Announced late last week, it capitalises on the emerging trend that the immersive experience of content is just as important as the content itself (as also demonstrated recently by Jelly).
The app has redesigned the Facebook user interface from scratch. Focusing on full-screen, bold images, the familiar "timeline" has been replaced with a Flipboardesque interface, with familiar looking mosaic-style posts appearing along the bottom.
These posts however are re-dubbed as stories; text updates become full screen black text on white background affairs, while images also receive the full screen treatment, with text overlaid and the option to scroll panoramically by tilting the phone.
Albums are presented in an Instagram inspired vertical scrolling format, while videos (which, you guessed it, are full screen) play automatically. The app seems to focus on Facebook’s news feed rather than other functions such as messages, but there are also other "feeds" that users can opt to browse instead (such as "headlines," "creators" or "planets" as the intro video keenly displays).
Interestingly, these feeds will be curated, and will focus on getting the most creative, most engaging content in front of users’ eyes.
So what does this mean for brands?
In case you hadn’t noticed, rich content is now more important than ever. Based on Paper’s triple pillar mission of getting the best content from friends and brands to users in the most engaging way; curating the content so the best publishers are continually rewarded and given more prominence than their less successful counterparts; and curation of all of this being done by actual people, the message from Facebook is simple: If you want to be one of the "emerging voices and well-known publications" that Paper targets putting front and centre, you’ve got to do great stuff and keep doing great stuff.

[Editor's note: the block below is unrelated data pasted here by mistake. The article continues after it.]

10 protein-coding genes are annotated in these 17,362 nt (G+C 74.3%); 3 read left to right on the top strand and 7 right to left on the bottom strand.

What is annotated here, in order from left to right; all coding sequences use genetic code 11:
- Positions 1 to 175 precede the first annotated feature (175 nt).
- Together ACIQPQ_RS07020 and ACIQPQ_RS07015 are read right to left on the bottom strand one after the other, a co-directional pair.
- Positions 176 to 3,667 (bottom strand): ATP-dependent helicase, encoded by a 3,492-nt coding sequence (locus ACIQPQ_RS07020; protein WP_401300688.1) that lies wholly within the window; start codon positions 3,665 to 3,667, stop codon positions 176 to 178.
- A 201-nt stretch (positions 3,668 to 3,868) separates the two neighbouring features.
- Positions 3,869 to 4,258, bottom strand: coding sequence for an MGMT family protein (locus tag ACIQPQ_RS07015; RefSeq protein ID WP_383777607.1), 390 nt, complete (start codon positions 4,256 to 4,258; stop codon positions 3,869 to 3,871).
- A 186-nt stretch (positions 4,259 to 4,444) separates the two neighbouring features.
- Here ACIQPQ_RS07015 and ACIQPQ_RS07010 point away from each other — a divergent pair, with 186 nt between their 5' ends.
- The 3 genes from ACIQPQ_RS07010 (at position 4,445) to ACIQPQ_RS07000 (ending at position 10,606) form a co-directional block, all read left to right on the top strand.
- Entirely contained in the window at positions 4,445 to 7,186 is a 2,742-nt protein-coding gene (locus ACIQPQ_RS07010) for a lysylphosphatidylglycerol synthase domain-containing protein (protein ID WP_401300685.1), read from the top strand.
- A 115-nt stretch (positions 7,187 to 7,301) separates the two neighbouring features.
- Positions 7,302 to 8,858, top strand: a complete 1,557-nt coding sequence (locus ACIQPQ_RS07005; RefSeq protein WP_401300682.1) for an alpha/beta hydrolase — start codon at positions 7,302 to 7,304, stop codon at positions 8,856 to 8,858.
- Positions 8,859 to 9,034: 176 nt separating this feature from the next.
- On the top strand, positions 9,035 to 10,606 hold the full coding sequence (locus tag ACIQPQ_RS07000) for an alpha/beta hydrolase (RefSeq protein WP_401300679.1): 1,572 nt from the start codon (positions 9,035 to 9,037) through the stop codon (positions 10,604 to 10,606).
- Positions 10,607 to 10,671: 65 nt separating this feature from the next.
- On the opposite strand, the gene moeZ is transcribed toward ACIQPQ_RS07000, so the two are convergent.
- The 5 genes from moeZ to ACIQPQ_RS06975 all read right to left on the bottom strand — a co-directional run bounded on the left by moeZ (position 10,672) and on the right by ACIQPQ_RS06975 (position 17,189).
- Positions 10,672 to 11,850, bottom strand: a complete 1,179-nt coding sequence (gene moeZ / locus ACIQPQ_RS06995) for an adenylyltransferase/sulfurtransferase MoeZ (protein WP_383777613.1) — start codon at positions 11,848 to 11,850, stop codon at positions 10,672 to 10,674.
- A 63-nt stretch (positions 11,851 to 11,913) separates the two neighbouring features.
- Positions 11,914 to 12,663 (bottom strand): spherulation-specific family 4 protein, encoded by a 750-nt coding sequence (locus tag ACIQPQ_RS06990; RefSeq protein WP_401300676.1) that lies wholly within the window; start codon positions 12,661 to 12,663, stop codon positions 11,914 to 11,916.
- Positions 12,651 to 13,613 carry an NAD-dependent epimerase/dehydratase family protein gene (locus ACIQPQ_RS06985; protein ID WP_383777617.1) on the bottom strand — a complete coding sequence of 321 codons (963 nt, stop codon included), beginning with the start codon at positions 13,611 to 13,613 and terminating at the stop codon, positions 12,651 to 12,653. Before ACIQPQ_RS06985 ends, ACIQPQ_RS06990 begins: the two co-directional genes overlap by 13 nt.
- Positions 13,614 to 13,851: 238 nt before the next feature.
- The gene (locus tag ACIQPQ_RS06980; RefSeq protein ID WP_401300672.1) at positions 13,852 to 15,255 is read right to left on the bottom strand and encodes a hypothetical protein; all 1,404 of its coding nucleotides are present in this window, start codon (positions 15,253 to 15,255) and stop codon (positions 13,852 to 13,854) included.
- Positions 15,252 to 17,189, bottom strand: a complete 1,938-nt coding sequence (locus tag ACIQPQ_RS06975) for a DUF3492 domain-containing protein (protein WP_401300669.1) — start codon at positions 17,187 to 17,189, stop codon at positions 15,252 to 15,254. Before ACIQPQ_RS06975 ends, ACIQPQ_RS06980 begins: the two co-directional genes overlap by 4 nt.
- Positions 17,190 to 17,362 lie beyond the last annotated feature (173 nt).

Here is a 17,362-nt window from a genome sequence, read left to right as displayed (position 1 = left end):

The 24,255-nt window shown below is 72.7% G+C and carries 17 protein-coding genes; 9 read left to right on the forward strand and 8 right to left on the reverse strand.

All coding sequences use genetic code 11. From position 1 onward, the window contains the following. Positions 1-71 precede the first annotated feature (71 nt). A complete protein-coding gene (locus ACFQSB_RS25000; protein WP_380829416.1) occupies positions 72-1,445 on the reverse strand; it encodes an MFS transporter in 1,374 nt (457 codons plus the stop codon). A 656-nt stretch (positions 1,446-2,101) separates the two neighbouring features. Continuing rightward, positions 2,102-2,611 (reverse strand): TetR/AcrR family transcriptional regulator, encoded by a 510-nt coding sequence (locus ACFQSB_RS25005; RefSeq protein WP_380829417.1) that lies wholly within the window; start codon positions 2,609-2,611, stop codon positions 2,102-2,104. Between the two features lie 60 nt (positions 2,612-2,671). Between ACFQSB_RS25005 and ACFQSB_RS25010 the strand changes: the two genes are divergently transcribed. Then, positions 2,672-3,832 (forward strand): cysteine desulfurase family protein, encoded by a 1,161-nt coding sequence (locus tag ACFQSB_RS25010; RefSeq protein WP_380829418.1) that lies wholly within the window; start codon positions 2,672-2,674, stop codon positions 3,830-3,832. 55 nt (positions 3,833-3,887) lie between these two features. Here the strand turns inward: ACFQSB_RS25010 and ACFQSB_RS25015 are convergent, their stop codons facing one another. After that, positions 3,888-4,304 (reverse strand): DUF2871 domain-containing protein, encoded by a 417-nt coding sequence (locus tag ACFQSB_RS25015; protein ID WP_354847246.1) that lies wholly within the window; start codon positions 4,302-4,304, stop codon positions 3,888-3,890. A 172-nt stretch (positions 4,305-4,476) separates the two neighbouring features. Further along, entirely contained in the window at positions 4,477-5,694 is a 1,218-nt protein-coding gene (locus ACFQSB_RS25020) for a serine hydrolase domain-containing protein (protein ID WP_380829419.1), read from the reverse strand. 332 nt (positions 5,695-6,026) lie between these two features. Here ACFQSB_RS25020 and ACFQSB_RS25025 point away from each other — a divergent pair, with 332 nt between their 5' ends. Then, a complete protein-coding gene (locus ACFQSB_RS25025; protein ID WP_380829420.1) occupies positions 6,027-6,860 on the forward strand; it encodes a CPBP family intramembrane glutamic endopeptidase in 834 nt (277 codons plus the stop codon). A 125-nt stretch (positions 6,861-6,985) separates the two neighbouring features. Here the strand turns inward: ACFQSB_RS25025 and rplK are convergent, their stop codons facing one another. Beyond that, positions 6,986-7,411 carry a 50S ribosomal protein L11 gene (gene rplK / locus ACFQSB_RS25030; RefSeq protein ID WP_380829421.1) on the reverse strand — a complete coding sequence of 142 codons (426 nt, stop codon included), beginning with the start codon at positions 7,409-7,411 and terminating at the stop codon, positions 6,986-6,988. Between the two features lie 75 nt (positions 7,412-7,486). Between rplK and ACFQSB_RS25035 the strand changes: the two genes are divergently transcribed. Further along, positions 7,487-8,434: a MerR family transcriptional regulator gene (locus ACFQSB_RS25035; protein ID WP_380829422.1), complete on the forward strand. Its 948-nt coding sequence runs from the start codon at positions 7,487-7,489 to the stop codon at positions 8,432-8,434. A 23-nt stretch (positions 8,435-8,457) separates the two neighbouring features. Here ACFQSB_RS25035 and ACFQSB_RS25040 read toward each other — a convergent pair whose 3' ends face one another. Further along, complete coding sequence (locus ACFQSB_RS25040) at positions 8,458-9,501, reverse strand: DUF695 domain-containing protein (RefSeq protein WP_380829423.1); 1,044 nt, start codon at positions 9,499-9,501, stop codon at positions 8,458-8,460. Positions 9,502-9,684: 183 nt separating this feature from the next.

A diverse, rich-media filled content strategy for Facebook just became more important than ever
A diverse, rich-media filled content strategy for Facebook just became more important than ever. Not only will it give you more attention grabbing content on "traditional Facebook" (as it may become known), but it will be the only way to get in front of users on Paper and stay there.
Here are four things brands can do now to capitalise on Paper’s potential as Facebook 2.0:
1.Empower community managers: community managers have and will always need to be excellent copywriters, and great people-people. To be successful on Paper however, they’ll also need to be creatively empowered image curators and video creators. Training in storytelling, image creation and video editing just became next on community managers’ to do lists. Or how about handing the community management reigns to the creative team themselves with the right guidance?
2. Review your content strategy: Paper will have sections on multiple topics as mentioned. If your content doesn’t fit into one of those sections, the chances are you’re not going to get in. Review what options are available, what you could be known for, what you want to be known for, and what content you have, and make sure what you do is targeted to that end goal and the right audience.
3. Create some dedicated social content: the chances that Paper will reward "hand-me-down" content that users could or have seen on other sources are slim. Put some budget towards dedicated, high-quality social content to maximise the exposure on Paper.
4. Plan your content in a content calendar: as if it wasn’t important enough before, plan your content in advance so it is consistent, complementary and of the highest quality. Falling back on "on the fly posting" isn’t going to put you at the top of the content pile, and it certainly won’t keep you there if that one great picture you posted was just a flash in the pan. Plan ahead to ensure that your brand is seen as a publisher of consistently top-quality content.
Paper will not be replacing Facebook’s existing mobile applications, but will rather be a separate offering allowing users a richer, more fluid way through which they can interact with their friends and brands. While it’s not Facebook’s first foray into creating separate mobile apps (with past experiences ranging from the successful if annoying Messenger, through to the "less successful" Poke) it is the first that seems to base its existence on a change in users’ expectations of how they interact with content rather than offering a separate functionality.
Is it a new shop front on the same store? Yes. But could it be the jump start that Facebook needs to restart the dwindling usage of younger users? Also, potentially yes.